It’s all well and good for a film to flat out tell you it has a heart, but that still doesn’t mean it actually has one. There are the occasional movies that just seem imbued with a natural, raw humanity and love, elevating them far beyond what most would expect of them. The Lego Movie did it earlier this year, taking a project that seemed all but doomed to become two hours of product placement and turning it into an insanely fun ride that endorsed creativity above all else. David O. Russell’s Silver Linings Playbook did it a couple of years ago as well, taking a mish-mash of indie drama and romcom tropes and imbuing it with a true and beautiful belief in its characters and the love that drew them together. Mutual Friends is, it’s fair to say, not Silver Linings Playbook, no matter how much it tries to be. In fact, I’m not sure it’s much of anything.
The story is one of those multi-stranded, intertwining deals with three and a half parallel plotlines all coming together at the end. The characters are all white, attractive and rich – as is often the case with these kind of mid-budget semi-mumblecore movies – with the plot revolving around a close-knit group of friends, all with relationships in varying states of disrepair. There’s genre classics like Girl Whose Fiancee Isn’t Right for Her, Ditsy Wife with Douchey High Rise Lawyer Husband and so on.
It’s not remarkable stuff, although there is some interest to be payed to the eventually all but irrelevant yarn of Sammy (Ross Partridge) and Adele (Annika Peterson) as they wander their way through a sexless, loveless limbo. There’s a point where this particular plot strand seems to promise a very dark turn indeed, but it’s one that’s essentially forgotten, wiping the film of its most interesting storyline in favor of more people moaning in swanky apartments.
That’s often the issue with these multi-layered plots – if you don’t balance your structure and your writing properly, people will swiftly grow more amenable to certain characters and begrudge others their screen time. And there’s a fair few characters to begrudge, most significantly Nate (Peter Scanavino). Nate is a guy we’re meant to root for, but I was left watching in slightly uncomfortable annoyance as this overgrown, self-absorbed manchild proceeded to pretty much harass Liv (Caitlin Fitzgerald), a one time fling he is determined to win back at the most inappropriate time possible.
Of course, the film goes on to weigh things in Nate’s favor – Liv’s fiancee turns out to be just another suit in a film where all the people with 9 to 5 jobs are looked down on as materialistic and boring narcissists. It’s a common move made in these kind of movies: either the object of vitriol is written to be deliberately horrible, or they barely make an appearance, allowing the rest of the cast to second handedly paint them as a monster. It works with films that earn that right, but Mutual Friends never gives us enough of a sense for the characters we’re supposed to like to then create a convincing douchebag. Every character feels like a handful of stereotypes crushed together rather than an actual person, an issue largely caused by shoving a bunch of separate plotlines into an 80 minute runtime, meaning nobody ever gets the time or space to become anything more than the sum of their parts.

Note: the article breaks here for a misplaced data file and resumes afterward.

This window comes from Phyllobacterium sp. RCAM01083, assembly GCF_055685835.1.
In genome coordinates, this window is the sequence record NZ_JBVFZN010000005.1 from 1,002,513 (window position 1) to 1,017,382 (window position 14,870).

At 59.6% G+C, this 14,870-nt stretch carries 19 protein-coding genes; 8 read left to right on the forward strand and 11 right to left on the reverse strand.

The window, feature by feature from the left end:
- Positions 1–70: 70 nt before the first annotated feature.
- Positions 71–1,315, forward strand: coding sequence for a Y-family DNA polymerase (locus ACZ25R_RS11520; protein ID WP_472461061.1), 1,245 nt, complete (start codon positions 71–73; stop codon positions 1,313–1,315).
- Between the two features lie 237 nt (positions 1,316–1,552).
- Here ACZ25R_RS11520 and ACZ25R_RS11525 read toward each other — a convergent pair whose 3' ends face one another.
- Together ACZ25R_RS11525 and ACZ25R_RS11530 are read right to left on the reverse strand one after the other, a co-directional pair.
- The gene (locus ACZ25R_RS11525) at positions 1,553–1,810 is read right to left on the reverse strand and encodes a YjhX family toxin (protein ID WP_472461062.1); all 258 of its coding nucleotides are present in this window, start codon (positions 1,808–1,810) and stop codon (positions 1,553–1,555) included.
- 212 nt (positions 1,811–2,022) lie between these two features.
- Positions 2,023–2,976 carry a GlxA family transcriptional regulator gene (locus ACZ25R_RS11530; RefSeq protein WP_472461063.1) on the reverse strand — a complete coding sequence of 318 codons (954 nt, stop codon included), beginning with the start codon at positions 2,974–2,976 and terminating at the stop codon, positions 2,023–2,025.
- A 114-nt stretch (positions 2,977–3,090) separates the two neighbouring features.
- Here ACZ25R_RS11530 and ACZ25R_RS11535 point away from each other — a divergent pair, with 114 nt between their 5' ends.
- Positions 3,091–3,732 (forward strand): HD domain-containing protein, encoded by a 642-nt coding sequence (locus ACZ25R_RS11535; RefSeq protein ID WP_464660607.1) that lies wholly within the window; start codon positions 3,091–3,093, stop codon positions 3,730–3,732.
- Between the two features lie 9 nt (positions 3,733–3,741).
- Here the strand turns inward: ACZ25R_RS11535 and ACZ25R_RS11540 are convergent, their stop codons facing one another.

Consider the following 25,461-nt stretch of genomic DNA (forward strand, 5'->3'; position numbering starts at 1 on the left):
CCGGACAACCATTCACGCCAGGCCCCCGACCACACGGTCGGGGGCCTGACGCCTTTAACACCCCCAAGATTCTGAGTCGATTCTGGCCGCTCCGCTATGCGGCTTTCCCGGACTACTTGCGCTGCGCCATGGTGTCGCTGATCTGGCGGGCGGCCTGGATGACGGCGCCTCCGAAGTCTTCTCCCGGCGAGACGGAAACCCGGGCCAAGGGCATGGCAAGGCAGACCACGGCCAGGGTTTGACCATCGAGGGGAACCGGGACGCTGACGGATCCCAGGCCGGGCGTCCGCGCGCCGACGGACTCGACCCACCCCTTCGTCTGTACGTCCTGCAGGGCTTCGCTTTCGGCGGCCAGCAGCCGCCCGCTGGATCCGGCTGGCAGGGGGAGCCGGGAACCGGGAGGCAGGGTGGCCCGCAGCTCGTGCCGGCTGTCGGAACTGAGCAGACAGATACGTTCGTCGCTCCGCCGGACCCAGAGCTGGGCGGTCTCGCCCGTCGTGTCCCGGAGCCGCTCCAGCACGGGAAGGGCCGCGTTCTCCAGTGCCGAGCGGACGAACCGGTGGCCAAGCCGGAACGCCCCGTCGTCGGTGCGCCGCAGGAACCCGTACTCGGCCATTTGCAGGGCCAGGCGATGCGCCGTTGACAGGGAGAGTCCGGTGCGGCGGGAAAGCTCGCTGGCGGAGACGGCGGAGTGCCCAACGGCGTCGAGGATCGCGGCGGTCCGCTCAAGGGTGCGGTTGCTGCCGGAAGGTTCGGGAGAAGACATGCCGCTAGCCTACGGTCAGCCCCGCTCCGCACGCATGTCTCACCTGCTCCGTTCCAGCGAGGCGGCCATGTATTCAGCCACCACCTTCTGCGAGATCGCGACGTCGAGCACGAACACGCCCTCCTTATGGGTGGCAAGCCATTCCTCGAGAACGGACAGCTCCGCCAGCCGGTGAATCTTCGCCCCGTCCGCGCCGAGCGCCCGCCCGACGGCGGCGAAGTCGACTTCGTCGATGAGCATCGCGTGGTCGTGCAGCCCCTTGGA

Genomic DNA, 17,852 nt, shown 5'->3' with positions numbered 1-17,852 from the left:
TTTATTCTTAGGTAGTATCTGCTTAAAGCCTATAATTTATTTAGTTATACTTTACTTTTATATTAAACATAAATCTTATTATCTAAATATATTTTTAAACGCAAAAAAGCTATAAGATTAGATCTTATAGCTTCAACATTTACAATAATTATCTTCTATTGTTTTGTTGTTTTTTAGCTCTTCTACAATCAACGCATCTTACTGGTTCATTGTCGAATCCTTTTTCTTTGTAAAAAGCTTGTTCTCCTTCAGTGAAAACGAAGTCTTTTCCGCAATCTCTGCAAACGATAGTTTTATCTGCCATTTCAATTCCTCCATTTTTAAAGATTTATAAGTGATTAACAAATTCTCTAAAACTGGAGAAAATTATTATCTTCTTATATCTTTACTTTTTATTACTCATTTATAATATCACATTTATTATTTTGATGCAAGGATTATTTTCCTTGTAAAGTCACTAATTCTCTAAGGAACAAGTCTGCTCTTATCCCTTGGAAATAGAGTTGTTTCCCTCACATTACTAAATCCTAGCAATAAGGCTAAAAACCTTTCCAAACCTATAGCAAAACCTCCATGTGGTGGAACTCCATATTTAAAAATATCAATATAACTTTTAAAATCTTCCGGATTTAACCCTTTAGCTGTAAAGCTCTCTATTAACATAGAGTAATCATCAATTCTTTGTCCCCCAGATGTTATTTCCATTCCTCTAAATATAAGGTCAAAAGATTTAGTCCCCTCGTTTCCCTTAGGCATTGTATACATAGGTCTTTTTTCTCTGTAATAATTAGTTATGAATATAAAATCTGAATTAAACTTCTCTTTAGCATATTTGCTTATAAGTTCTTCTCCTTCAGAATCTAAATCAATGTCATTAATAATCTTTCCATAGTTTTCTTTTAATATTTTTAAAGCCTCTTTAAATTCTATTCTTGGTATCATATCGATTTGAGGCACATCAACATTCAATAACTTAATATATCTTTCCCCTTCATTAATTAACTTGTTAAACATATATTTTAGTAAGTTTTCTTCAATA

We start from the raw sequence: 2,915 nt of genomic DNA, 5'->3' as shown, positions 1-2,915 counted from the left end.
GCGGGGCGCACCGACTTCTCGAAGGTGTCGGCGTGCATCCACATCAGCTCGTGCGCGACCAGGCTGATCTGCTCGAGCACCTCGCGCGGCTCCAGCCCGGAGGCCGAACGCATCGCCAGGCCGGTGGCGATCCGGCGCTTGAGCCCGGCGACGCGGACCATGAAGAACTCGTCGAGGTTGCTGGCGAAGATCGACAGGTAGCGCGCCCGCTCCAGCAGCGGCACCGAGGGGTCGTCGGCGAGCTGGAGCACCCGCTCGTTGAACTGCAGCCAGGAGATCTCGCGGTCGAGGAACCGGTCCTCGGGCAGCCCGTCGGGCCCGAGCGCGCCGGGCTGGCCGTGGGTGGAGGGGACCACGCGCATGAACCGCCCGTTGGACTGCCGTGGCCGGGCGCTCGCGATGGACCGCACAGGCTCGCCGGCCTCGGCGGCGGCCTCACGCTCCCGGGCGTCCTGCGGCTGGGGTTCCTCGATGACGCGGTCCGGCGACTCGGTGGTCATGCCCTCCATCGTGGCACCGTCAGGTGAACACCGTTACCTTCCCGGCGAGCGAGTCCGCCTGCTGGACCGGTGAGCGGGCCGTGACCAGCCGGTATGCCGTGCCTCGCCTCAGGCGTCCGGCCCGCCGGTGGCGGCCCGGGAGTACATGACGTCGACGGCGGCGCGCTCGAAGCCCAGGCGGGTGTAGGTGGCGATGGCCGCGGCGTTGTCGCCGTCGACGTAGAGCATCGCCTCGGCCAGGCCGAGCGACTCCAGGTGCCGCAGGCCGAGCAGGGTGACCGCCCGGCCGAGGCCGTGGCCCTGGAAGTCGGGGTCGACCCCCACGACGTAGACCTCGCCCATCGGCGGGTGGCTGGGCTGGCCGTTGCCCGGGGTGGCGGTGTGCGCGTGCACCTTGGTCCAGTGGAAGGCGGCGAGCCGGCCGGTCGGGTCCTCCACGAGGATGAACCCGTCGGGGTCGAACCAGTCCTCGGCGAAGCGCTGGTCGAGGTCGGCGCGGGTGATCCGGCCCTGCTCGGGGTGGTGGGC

That said, I laughed a few times and there were just enough likable characters to keep the whole thing ticking over. I didn’t feel invested, or care for anyone in particular, but there’s some fun set pieces, particularly in a final half hour that centers on a party gone catastrophically and cringe-inducingly wrong. This handful of likable characters are largely secondary though, leaving the bulk of Mutual Friends’ runtime to people moaning about an array of First World problems – I just wanted to watch more of Liv’s miraculously short brother running around Brooklyn being an oddball.
I didn’t really dislike Mutual Friends all that much. I spent an hour and a bit watching it without getting particularly upset or annoyed, but I can’t really dub it a romcom zenith either. The film started, I sat there for a time, and then it was over. There were moments that annoyed me – namely the loathsome Nate and a pretty patronizing world view where you’re either a pompous dullard of a grown up or an irresponsible, overgrown child – but I chuckled a few times and was occasionally interested. It doesn’t help its case with its insular group of characters completely lacking in diversity or any apparent knowledge of the outside world, but it’s nothing to get upset about. These kind of movies are a dime a dozen at this point, and – when it eventually and inevitably passes into the endless ranks of forgotten indie romcoms – Mutual Friends won’t be missed.